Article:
Claudia Winkleman: Take It From Me

'Why pay through the nose for a real work when a bloke called Danny will make you something similar for a couple of grand?'
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The Independent Online

Roman Abramovich has hired the artist Daniel Donde to paint some pictures for his house in London. Donde is a faker; he paints brilliant copies of very famous works of art - Chagalls, Picassos, Monets. Basically, he'll copy anything hanging in a gallery. According to him, Abramovich doesn't want to splash out millions on just one piece. Apparently, one of the 50 richest men on the planet can't face dealing with the insurance and the headaches of looking after real works of art.

Abramovich saw Donde's work in a hotel lobby, called him and immediately put in an order for a couple of Warhols. Roman was so delighted with his pretend masterpieces that he's getting Daniel to come to London to whip up a couple of Klimts.

Why pay through the nose for a real work of genius when a bloke called Danny will make you something similar for a couple of grand? Every time Roman wanders into his kitchen to make a cheese sandwich he must look at his fluorescent Marilyn and smile to himself, knowing that should a small bit of Branston pickle fly off his knife and on to the canvas, it doesn't matter. He can just order another one.

Rich, glamorous people can come round for a glass of champagne (which will probably be Asti Spumante) and oooh and aaah over the 200 quid Rembrandt in the loo and the knock- off Picasso above the mantelpiece. Apparently, he wears a fake Rolex, too.

My friends and I, unlike Roman, do not have £900m in the bank, but we have reached the same conclusion; that paying over the odds for a "label", for a coveted, overpriced item, doesn't make any sense.

This wasn't always true. When I was seven, the only thing I wanted was a Hello Kitty pencil case (well, that and a pony, but seeing as we didn't have a garden or any hay, I was pretty sure the horse thing wasn't going to happen). Marcia had a bright red one (pencil case, that is). We sat next to each other in maths and she would pull out matching Hello Kitty pencils and rubbers just to taunt me. She had everything, though - high-top Converse, Levi's jeans and Fiorucci hairbands.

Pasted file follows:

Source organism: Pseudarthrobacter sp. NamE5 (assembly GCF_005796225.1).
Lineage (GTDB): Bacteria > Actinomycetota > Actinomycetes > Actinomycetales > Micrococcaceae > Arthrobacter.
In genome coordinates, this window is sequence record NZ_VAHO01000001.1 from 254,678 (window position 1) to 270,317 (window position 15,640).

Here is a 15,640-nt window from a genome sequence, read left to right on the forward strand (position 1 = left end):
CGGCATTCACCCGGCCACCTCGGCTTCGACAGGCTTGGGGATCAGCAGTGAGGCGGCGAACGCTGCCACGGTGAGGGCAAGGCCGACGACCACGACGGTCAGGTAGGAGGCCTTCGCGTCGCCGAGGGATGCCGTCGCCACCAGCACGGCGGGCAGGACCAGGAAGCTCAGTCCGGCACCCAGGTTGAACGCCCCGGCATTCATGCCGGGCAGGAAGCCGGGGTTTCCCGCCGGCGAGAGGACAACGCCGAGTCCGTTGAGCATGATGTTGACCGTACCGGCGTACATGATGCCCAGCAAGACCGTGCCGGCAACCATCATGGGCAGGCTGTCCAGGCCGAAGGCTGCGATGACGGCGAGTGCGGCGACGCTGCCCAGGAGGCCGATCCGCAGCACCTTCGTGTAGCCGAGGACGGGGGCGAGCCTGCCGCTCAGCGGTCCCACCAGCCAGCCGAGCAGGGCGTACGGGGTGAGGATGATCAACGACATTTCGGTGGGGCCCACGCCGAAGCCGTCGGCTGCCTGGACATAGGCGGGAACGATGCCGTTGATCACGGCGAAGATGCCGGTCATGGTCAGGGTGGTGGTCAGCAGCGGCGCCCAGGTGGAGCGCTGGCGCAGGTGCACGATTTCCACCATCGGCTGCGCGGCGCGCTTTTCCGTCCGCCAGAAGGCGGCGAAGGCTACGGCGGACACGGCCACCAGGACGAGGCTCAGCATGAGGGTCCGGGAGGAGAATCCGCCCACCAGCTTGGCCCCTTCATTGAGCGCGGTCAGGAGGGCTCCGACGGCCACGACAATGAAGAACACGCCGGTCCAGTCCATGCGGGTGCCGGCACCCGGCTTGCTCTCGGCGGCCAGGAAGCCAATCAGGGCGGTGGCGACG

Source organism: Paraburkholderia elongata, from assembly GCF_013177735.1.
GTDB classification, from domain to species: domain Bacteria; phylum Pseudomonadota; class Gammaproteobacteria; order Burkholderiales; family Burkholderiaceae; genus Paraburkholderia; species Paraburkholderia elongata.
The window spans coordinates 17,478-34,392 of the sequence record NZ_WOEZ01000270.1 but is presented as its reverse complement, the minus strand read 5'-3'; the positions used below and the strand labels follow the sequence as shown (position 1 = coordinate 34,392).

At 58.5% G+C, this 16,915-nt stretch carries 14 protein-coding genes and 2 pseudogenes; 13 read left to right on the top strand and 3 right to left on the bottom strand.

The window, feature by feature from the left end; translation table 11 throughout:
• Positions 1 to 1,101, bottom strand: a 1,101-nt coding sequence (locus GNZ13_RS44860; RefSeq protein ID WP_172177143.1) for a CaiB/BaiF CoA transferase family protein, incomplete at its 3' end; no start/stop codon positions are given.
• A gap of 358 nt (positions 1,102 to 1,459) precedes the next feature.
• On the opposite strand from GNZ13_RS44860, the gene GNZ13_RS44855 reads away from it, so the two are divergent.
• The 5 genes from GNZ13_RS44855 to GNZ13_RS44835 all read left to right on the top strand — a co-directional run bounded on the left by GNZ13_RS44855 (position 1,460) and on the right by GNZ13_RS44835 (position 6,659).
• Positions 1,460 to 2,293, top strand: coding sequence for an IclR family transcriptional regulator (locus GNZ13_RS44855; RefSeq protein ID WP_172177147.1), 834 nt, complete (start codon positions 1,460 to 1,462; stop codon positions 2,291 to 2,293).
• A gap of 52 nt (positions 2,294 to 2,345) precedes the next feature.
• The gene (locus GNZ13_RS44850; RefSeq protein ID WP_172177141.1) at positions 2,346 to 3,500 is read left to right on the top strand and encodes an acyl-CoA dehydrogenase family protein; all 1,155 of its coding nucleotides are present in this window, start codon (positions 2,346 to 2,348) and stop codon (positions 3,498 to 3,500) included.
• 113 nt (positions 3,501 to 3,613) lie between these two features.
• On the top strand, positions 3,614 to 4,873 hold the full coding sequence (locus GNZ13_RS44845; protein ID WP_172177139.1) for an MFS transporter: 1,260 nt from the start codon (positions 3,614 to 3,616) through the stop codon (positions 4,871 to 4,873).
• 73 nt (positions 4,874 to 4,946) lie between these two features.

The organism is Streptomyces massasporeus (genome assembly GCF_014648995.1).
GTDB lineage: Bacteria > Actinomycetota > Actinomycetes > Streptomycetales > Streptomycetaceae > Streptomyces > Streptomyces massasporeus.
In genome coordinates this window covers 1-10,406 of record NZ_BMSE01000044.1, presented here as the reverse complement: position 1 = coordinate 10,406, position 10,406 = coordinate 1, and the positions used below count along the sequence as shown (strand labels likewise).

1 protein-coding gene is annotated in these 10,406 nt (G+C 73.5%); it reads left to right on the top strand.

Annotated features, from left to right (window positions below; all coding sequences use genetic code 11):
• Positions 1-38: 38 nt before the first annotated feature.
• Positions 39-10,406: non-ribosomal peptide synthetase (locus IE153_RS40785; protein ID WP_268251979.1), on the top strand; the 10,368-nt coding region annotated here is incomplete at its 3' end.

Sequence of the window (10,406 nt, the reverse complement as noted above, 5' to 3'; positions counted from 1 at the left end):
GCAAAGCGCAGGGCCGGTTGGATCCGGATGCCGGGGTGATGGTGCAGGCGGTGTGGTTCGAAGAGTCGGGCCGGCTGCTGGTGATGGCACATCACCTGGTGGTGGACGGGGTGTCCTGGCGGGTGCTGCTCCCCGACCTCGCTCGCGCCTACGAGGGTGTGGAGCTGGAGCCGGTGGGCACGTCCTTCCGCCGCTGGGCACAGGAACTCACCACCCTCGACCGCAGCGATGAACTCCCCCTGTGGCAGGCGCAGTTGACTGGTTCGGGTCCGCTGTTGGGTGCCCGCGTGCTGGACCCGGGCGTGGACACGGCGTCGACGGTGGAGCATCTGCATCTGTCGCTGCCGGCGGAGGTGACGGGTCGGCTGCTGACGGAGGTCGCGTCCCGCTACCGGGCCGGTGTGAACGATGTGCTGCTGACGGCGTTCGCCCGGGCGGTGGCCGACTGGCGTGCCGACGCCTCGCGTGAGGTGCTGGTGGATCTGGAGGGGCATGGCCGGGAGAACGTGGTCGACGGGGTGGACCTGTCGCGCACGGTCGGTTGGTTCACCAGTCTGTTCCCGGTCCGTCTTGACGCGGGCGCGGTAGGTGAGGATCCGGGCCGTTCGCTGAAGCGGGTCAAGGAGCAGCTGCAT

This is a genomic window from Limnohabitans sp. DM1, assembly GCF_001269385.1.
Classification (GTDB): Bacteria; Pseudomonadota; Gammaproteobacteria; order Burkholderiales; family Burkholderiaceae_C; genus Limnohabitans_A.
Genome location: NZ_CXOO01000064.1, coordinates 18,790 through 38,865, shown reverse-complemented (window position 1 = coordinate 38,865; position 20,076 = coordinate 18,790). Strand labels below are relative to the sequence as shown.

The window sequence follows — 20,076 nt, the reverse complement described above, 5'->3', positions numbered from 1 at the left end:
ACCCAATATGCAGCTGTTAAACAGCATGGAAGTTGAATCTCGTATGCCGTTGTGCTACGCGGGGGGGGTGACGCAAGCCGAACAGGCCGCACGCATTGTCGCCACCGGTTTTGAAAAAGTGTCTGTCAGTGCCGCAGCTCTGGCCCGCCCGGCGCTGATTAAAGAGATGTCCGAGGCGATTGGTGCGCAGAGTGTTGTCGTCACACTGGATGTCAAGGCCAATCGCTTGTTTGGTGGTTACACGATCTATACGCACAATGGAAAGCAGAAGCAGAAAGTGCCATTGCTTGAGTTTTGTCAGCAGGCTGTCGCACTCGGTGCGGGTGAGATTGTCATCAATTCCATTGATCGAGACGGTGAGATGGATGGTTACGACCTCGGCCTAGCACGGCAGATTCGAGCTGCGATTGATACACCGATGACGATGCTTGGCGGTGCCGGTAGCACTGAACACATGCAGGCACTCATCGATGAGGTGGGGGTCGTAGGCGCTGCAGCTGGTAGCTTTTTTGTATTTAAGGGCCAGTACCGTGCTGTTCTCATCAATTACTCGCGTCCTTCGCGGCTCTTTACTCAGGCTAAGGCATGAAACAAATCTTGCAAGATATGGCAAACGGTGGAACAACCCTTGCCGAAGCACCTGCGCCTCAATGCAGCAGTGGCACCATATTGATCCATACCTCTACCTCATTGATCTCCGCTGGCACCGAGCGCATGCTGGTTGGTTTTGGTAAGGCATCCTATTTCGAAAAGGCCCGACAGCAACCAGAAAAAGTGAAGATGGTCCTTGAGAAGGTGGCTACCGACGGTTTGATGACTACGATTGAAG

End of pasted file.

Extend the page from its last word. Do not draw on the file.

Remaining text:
Since then, I've coveted other labels. There was the time when I cried till my dad said I could go to Prada to stare through the window all morning (I was 16 - not a good look), and when I could afford a Gucci keyring at the age of 26 I took a Polaroid of me holding it in my teeth. The girls in the Bond Street store are still alarmed when I walk by.

The obsession with labels grew when a friend and I worked as wardrobe assistants at a fashion magazine. We were paid about £6 a week so couldn't actually afford anything other than a pair of pop socks, but we'd spend hours in the clothes cupboard (a large room filled with glamorous dresses and bags for upcoming fashion shoots) trying things on and pretending we were Elizabeth Hurley. We never fantasised about sleeping with Hugh Grant; all we wanted was a bag with a triangle on it.

When, finally, I started earning enough to buy clothes from swanky shops, I felt like Paris Hilton. I'd waltz in, browse for two hours and then spend a month's rent on a T-shirt. I got a buzz from the planning (is chocolate brown really the new black? Are platforms here to stay? Can I pull off a beret?) until the cash register went ping.

I thought people would like me more (they didn't; I had less cash for drinks in the pub) and that I would immediately look prettier and thinner (a mistake; turns out I can't carry off a beret). Since then, I've done the Nicole Farhi thing, the Harvey Nichols thing, and even (after a particularly embarrassing but well-paid TV gig) the Chloé thing.

But here's the rub. Once home with the precious item, the buzz is gone. When the tissue paper and the smiley, skinny girl helping you in the changing room have disappeared, you're just left with a bit of seriously overpriced wool. You're also not allowed to go off it. If you've spent £250 on a lilac sweater, you can't then decide that purple is, indeed, not your colour.

And that's why Roman has got it right. Six months after The Kiss has been hung over his bed, he can just stick it in the skip and order up some sunflowers.

When Mrs Abramovich decides she's having a blue period (that girl Daria was very pretty) she can surround herself with some uplifting Matisse to cheer herself up.

Primark and Ikea have saved us all. Why go to Harrods when you can get a skirt for under a fiver and a coat for 30 quid, from the high street, that look better? And if it's a white coffee-table you're after, then why not go to the Swedish megastore, eat a plate of meatballs and buy one for £7.99? Well done, Roman! This season I'll be mostly wearing cheap stuff. Bring on the Branston.